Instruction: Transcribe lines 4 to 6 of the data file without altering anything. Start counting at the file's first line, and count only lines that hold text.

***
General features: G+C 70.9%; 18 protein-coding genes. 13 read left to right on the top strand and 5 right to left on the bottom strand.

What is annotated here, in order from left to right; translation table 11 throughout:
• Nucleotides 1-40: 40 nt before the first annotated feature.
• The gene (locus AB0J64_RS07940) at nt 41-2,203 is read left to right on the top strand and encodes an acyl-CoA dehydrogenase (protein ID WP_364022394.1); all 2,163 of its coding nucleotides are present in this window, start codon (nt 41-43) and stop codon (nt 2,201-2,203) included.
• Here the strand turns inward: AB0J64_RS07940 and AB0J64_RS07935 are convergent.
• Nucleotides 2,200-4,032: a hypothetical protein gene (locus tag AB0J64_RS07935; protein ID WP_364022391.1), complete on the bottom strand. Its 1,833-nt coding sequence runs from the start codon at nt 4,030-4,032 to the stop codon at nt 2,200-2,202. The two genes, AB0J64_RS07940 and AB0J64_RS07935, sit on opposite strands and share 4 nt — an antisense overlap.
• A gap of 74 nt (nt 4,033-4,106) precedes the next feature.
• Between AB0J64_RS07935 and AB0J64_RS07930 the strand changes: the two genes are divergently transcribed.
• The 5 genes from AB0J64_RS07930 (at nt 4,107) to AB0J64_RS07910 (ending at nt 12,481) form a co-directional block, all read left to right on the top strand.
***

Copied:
• The gene (locus AB0J64_RS07940) at nt 41-2,203 is read left to right on the top strand and encodes an acyl-CoA dehydrogenase (protein ID WP_364022394.1); all 2,163 of its coding nucleotides are present in this window, start codon (nt 41-43) and stop codon (nt 2,201-2,203) included.
• Here the strand turns inward: AB0J64_RS07940 and AB0J64_RS07935 are convergent.
• Nucleotides 2,200-4,032: a hypothetical protein gene (locus tag AB0J64_RS07935; protein ID WP_364022391.1), complete on the bottom strand. Its 1,833-nt coding sequence runs from the start codon at nt 4,030-4,032 to the stop codon at nt 2,200-2,202. The two genes, AB0J64_RS07940 and AB0J64_RS07935, sit on opposite strands and share 4 nt — an antisense overlap.